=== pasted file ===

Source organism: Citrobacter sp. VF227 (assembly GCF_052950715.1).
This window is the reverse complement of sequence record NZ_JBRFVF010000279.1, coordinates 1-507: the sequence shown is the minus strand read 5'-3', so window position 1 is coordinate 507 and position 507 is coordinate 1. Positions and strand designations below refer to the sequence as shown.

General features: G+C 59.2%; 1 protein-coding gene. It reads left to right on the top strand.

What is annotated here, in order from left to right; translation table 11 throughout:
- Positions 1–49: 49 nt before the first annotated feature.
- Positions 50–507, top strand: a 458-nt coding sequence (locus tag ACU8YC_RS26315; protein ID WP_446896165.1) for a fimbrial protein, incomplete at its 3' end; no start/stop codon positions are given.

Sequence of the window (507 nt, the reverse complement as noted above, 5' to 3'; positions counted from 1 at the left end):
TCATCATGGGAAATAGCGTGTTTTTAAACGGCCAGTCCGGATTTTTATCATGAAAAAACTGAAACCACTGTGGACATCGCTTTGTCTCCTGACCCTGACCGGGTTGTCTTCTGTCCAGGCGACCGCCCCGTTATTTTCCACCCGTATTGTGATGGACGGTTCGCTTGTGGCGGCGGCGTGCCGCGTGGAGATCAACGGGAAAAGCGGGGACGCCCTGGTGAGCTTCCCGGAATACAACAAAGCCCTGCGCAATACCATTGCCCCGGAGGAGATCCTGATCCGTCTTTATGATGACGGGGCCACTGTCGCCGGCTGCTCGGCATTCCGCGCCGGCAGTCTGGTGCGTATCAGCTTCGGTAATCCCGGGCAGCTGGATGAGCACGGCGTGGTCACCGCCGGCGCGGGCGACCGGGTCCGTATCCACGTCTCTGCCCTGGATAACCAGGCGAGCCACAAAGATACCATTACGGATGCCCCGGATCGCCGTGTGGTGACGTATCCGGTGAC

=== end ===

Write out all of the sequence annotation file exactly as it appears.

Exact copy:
Source organism: Citrobacter sp. VF227 (assembly GCF_052950715.1).
This window is the reverse complement of sequence record NZ_JBRFVF010000279.1, coordinates 1-507: the sequence shown is the minus strand read 5'-3', so window position 1 is coordinate 507 and position 507 is coordinate 1. Positions and strand designations below refer to the sequence as shown.

General features: G+C 59.2%; 1 protein-coding gene. It reads left to right on the top strand.

What is annotated here, in order from left to right; translation table 11 throughout:
- Positions 1–49: 49 nt before the first annotated feature.
- Positions 50–507, top strand: a 458-nt coding sequence (locus tag ACU8YC_RS26315; protein ID WP_446896165.1) for a fimbrial protein, incomplete at its 3' end; no start/stop codon positions are given.

Sequence of the window (507 nt, the reverse complement as noted above, 5' to 3'; positions counted from 1 at the left end):
TCATCATGGGAAATAGCGTGTTTTTAAACGGCCAGTCCGGATTTTTATCATGAAAAAACTGAAACCACTGTGGACATCGCTTTGTCTCCTGACCCTGACCGGGTTGTCTTCTGTCCAGGCGACCGCCCCGTTATTTTCCACCCGTATTGTGATGGACGGTTCGCTTGTGGCGGCGGCGTGCCGCGTGGAGATCAACGGGAAAAGCGGGGACGCCCTGGTGAGCTTCCCGGAATACAACAAAGCCCTGCGCAATACCATTGCCCCGGAGGAGATCCTGATCCGTCTTTATGATGACGGGGCCACTGTCGCCGGCTGCTCGGCATTCCGCGCCGGCAGTCTGGTGCGTATCAGCTTCGGTAATCCCGGGCAGCTGGATGAGCACGGCGTGGTCACCGCCGGCGCGGGCGACCGGGTCCGTATCCACGTCTCTGCCCTGGATAACCAGGCGAGCCACAAAGATACCATTACGGATGCCCCGGATCGCCGTGTGGTGACGTATCCGGTGAC